Progressive migration and anagenesis in Drimys confertifolia of the Juan Fernández Archipelago, Chile.

López-Sepúlveda P, Takayama K, Greimler J, Crawford DJ, Peñailillo P, Baeza M, Ruiz E, Kohl G, Tremetsberger K, Gatica A, Letelier L, Novoa P, Novak J, Stuessy TF - J. Plant Res. (2014)

Habitats and flowers (insets) of D. confertifolia on Robinson Crusoe Island (a), D. confertifolia on Alejandro Selkirk Island (b), D. andina (c), and Drimys winteri var. winteri (d)
© Copyright Policy - OpenAccess
Related In: Results  -  Collection

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Fig2: Habitats and flowers (insets) of D. confertifolia on Robinson Crusoe Island (a), D. confertifolia on Alejandro Selkirk Island (b), D. andina (c), and Drimys winteri var. winteri (d)
Mentions: Drimys confertifolia Phil., “Canelo” (Fig. 2a, b), is a protogynous (and therefore out-crossing) tree (Bernardello et al. 2001) to 15 m tall, endemic to the Juan Fernández Archipelago. Chromosomally the species is known as n = c. 43 (Sun et al. 1990), which is probably at the dodecaploid level (based on x = 7, Raven and Kyhos 1965). This is the same level reported for D. winteri (Raven and Kyhos 1965) and D. granadensis (Ehrendorfer et al. 1979). In Robinson Crusoe Island D. confertifolia is common, growing together with Myrceugeniafernandeziana (Myrtaceae), Fagara mayu (Rutaceae), and Juania australis (Arecaceae) (Greimler et al. 2002). In Alejandro Selkirk Island it occurs in patches or is scattered, not forming large pure stands, and growing together with the ferns Blechnum cycadifolium (Blechnaceae), Dicksonia externa (Dicksoniaceae), Histiopteris incisa (Dennstaedtiaceae), and Lophosoria quadripinnata (Dicksoniaceae) (Greimler et al. 2013). Drimys confertifolia is hermaphroditic and wind-pollinated (Bernardello et al. 2001), flowering from November to January (Rodríguez and Quezada 2001).Fig. 2

Bottom Line: A common mode of speciation in oceanic islands is by anagenesis, wherein an immigrant arrives and through time transforms by mutation, recombination, and drift into a morphologically and genetically distinct species, with the new species accumulating a high level of genetic diversity.Drimys confertifolia shows a wide genetic variation within populations on both islands, and values of genetic diversity within populations are similar to those found within populations of the continental progenitor.The genetic results are compatible with the hypothesis of high levels of genetic variation accumulating within anagenetically derived species in oceanic islands, and with the concept of little or no geographical partitioning of this variation over the landscape.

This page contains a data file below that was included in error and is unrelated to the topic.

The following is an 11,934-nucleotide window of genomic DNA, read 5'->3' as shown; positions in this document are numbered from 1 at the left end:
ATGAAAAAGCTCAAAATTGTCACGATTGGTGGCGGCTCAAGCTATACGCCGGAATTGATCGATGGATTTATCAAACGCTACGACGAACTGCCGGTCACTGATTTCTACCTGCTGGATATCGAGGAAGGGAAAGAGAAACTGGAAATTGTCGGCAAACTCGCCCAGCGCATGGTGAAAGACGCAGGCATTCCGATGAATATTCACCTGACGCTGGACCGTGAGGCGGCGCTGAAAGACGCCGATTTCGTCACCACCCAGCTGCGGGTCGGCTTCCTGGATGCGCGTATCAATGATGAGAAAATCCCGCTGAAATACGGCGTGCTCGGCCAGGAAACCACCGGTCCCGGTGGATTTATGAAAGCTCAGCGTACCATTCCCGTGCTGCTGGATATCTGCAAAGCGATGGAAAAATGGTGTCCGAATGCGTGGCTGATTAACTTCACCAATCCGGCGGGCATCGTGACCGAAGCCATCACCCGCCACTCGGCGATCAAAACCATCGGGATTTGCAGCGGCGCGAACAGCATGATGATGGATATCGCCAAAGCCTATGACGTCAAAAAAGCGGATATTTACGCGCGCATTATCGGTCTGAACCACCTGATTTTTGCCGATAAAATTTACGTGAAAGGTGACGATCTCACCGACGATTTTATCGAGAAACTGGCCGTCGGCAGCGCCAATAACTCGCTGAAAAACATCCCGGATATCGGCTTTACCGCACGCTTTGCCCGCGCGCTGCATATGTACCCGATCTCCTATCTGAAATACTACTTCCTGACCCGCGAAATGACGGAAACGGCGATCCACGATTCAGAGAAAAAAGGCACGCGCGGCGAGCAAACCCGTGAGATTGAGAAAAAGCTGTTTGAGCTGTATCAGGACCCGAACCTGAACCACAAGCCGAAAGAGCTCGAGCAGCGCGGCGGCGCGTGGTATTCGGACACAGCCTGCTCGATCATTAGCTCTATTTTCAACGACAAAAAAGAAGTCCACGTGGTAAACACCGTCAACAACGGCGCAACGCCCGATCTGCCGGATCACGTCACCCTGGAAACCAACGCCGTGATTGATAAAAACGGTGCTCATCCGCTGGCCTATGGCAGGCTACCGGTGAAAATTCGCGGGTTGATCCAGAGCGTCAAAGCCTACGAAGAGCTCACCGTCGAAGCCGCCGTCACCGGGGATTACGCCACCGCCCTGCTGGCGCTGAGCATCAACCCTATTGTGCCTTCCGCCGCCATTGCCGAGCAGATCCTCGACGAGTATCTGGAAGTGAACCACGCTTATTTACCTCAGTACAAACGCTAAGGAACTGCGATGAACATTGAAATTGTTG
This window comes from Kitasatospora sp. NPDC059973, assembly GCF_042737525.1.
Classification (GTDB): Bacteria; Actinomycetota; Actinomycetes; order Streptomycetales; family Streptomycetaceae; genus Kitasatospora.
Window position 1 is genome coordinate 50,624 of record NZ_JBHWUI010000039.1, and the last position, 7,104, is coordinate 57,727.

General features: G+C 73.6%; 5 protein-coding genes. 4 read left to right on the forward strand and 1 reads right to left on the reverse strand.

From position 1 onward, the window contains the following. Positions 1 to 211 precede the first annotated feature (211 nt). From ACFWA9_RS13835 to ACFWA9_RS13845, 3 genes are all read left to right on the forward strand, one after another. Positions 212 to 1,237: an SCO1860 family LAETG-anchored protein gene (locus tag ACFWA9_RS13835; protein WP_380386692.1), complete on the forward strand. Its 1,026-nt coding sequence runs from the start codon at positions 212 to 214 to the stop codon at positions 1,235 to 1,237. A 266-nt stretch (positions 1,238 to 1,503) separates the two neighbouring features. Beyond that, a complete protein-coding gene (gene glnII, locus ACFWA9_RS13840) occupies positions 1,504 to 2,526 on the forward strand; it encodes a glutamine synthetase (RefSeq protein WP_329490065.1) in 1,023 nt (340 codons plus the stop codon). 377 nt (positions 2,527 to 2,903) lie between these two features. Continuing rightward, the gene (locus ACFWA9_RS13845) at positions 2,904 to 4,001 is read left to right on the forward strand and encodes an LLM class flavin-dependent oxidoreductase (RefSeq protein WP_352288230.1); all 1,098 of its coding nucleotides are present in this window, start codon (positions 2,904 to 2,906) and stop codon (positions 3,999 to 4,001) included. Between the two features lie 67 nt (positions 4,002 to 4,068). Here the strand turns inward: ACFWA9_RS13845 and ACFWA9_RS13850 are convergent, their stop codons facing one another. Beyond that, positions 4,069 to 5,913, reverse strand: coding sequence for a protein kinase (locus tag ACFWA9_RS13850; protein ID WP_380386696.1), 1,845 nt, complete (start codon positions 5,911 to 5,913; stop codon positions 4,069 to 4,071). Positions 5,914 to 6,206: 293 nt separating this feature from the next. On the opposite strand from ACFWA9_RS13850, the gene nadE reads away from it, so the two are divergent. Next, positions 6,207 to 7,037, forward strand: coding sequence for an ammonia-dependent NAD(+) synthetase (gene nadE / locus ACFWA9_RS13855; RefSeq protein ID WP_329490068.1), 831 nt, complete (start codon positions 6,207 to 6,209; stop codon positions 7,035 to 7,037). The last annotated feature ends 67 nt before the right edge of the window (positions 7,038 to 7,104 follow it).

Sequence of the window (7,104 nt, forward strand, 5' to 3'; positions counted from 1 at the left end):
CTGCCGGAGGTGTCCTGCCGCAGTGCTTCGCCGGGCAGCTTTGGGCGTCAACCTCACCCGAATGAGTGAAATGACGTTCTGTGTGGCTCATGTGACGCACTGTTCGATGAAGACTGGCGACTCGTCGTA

View Article: PubMed Central - PubMed

Affiliation: Departamento de Botánica, Universidad de Concepción, Casilla 160-C, Concepción, Chile.

ABSTRACT
A common mode of speciation in oceanic islands is by anagenesis, wherein an immigrant arrives and through time transforms by mutation, recombination, and drift into a morphologically and genetically distinct species, with the new species accumulating a high level of genetic diversity. We investigate speciation in Drimys confertifolia, endemic to the two major islands of the Juan Fernández Archipelago, Chile, to determine genetic consequences of anagenesis, to examine relationships among populations of D. confertifolia and the continental species D. winteri and D. andina, and to test probable migration routes between the major islands. Population genetic analyses were conducted using AFLPs and nuclear microsatellites of 421 individuals from 42 populations from the Juan Fernández islands and the continent. Drimys confertifolia shows a wide genetic variation within populations on both islands, and values of genetic diversity within populations are similar to those found within populations of the continental progenitor. The genetic results are compatible with the hypothesis of high levels of genetic variation accumulating within anagenetically derived species in oceanic islands, and with the concept of little or no geographical partitioning of this variation over the landscape. Analysis of the probability of migration within the archipelago confirms colonization from the older island, Robinson Crusoe, to the younger island Alejandro Selkirk.

Show MeSH
Related in: MedlinePlus